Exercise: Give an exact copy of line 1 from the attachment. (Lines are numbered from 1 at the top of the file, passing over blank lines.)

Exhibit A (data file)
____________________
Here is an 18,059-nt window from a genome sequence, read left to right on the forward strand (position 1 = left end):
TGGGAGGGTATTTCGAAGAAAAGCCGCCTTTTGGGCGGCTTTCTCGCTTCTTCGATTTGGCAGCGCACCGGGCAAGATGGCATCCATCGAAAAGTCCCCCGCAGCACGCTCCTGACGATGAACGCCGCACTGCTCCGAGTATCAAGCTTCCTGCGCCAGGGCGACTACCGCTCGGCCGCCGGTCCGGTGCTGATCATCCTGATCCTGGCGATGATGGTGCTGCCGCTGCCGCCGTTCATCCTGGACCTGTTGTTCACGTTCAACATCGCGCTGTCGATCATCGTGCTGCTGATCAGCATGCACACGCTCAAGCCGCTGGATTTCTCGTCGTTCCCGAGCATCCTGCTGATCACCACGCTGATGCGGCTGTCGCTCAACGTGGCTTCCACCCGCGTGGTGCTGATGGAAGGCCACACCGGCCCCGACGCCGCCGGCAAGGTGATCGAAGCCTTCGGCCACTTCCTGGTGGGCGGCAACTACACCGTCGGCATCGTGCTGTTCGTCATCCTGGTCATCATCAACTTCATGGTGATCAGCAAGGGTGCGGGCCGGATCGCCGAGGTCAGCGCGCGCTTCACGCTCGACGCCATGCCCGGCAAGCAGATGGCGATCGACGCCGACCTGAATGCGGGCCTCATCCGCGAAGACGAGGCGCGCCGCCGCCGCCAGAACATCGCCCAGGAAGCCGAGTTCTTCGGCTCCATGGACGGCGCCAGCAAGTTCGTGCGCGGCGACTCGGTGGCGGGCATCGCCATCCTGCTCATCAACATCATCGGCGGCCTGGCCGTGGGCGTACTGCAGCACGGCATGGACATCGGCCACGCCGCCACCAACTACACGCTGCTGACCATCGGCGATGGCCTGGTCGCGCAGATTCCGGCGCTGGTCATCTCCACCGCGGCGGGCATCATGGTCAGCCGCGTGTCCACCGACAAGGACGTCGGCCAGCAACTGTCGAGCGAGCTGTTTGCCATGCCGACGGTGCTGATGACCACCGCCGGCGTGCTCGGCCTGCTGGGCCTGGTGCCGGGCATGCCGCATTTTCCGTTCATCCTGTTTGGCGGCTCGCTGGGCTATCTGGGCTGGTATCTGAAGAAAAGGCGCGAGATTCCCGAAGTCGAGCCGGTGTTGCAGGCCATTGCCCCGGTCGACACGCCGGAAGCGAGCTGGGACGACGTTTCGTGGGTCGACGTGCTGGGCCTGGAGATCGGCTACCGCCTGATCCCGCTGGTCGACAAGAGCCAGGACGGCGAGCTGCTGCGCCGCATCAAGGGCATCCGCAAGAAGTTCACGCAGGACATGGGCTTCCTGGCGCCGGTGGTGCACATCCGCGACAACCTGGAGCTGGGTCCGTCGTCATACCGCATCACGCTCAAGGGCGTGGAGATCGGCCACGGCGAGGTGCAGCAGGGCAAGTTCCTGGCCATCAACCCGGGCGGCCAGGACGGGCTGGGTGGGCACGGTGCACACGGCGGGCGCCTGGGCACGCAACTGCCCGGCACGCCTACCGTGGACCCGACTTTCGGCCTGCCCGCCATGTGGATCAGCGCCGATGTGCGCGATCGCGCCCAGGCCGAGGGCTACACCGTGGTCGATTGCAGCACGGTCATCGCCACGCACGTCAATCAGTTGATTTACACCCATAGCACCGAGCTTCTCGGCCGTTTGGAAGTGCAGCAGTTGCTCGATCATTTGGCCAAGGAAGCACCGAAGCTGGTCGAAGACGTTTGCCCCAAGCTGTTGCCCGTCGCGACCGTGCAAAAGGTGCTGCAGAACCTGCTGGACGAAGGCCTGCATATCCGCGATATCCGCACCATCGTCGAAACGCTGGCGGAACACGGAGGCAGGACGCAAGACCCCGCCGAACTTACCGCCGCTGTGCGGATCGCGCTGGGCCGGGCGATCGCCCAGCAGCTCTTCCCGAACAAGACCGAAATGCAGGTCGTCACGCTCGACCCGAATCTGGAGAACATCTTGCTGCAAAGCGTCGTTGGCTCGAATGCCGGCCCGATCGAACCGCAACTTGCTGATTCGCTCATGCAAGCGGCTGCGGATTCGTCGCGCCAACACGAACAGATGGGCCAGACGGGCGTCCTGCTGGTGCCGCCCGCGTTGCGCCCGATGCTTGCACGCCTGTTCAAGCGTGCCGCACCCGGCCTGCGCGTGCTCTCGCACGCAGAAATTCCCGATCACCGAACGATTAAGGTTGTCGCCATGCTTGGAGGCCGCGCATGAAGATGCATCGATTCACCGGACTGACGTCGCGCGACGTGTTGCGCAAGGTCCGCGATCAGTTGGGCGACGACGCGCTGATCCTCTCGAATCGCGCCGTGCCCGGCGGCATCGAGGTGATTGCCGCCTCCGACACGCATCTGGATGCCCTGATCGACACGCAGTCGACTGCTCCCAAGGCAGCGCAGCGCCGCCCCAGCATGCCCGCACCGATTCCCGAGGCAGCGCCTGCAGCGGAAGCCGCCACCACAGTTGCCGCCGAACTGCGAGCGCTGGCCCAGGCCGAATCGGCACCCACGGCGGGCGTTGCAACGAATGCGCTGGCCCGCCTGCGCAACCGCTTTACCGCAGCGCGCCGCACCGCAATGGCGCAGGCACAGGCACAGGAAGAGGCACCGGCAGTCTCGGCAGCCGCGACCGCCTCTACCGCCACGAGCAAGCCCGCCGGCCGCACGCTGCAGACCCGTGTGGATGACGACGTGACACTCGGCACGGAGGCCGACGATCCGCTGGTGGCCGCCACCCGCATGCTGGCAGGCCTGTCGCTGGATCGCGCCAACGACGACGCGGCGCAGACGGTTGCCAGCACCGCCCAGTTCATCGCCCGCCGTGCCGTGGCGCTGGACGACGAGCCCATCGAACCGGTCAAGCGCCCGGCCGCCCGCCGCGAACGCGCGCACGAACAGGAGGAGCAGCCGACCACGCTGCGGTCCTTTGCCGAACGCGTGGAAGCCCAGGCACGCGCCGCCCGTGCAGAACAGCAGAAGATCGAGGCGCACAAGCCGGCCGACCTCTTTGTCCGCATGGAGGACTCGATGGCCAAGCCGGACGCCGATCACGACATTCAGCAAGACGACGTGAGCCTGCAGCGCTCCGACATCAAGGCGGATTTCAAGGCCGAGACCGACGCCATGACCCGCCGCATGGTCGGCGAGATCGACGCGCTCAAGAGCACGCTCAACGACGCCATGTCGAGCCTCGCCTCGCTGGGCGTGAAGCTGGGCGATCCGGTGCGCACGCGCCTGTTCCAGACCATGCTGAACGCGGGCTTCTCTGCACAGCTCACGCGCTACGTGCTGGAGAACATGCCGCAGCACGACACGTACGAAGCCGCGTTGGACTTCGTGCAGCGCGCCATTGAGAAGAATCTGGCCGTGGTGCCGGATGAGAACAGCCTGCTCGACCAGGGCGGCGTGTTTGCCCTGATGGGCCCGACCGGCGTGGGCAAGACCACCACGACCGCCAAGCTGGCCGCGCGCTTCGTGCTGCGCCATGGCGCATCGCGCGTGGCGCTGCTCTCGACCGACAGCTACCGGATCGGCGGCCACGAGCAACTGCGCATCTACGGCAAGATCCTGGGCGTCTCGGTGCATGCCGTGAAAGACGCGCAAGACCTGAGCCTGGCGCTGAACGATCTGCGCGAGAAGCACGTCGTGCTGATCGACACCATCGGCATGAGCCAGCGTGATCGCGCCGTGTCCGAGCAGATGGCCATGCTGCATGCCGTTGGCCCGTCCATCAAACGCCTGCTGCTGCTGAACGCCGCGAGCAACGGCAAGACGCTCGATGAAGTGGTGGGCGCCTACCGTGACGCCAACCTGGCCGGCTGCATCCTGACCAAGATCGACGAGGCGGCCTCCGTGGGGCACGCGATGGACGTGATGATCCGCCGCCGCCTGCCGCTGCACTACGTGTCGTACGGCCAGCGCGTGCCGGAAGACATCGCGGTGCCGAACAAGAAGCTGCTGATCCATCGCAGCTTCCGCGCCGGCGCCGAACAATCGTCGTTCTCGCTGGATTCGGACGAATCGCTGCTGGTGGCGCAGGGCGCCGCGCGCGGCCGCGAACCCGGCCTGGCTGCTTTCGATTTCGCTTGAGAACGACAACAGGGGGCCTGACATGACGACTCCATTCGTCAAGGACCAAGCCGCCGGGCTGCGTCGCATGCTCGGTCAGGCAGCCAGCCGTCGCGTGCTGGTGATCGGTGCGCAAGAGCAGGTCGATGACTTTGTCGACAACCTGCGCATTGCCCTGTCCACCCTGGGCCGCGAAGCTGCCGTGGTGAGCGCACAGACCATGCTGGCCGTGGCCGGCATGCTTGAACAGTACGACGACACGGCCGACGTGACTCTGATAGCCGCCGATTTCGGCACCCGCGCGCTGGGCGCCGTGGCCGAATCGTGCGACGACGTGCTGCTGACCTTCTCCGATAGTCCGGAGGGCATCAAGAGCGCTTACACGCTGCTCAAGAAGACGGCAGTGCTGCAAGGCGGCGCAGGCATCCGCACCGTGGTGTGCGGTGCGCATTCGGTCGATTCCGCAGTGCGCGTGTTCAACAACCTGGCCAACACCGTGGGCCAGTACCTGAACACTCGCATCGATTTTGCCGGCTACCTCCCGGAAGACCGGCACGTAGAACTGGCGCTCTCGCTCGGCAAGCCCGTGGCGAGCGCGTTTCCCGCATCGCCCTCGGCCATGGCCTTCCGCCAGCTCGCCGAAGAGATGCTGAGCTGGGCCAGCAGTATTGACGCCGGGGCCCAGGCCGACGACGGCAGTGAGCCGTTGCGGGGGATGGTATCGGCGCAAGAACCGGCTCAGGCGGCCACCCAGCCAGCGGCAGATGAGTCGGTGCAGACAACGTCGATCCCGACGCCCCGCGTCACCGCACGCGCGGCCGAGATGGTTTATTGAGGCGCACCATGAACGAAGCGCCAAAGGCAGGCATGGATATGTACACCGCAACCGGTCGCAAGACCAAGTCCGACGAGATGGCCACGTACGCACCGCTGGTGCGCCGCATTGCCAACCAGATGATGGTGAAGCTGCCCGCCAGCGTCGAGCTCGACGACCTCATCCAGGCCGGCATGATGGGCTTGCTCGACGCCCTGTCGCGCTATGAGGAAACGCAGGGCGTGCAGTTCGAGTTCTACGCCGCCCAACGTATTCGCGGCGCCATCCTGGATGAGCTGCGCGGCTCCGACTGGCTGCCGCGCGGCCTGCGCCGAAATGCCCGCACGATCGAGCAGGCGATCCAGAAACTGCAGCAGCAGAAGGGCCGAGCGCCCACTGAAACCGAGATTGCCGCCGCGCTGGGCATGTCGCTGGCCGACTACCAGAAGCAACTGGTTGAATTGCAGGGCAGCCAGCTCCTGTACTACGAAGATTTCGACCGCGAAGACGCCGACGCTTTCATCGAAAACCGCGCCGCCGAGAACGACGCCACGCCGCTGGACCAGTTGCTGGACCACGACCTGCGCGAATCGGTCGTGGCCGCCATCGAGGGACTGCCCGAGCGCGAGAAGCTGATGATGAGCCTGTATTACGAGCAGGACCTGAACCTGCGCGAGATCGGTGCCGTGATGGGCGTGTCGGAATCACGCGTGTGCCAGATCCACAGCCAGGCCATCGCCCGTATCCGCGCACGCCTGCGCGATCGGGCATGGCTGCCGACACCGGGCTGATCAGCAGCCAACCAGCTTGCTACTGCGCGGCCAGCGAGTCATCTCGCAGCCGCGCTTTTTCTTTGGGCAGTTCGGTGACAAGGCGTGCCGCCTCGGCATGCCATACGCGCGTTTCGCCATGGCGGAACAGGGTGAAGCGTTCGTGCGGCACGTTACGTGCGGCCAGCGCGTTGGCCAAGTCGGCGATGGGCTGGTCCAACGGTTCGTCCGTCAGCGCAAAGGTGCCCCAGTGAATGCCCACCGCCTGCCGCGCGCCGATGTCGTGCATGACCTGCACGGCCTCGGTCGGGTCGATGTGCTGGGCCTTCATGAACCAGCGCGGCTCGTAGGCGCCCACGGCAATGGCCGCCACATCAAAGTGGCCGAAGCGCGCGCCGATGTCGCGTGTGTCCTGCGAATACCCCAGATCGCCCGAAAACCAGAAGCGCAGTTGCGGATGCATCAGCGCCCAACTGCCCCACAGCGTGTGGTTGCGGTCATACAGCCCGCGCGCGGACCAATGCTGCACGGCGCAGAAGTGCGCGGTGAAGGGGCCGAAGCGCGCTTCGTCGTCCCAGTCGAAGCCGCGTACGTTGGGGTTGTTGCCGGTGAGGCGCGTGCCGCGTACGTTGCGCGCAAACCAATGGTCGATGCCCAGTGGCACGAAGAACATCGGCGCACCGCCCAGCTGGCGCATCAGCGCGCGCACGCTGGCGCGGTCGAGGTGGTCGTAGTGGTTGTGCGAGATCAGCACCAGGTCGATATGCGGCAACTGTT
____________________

Here is an 18,059-nt window from a genome sequence, read left to right on the forward strand (position 1 = left end):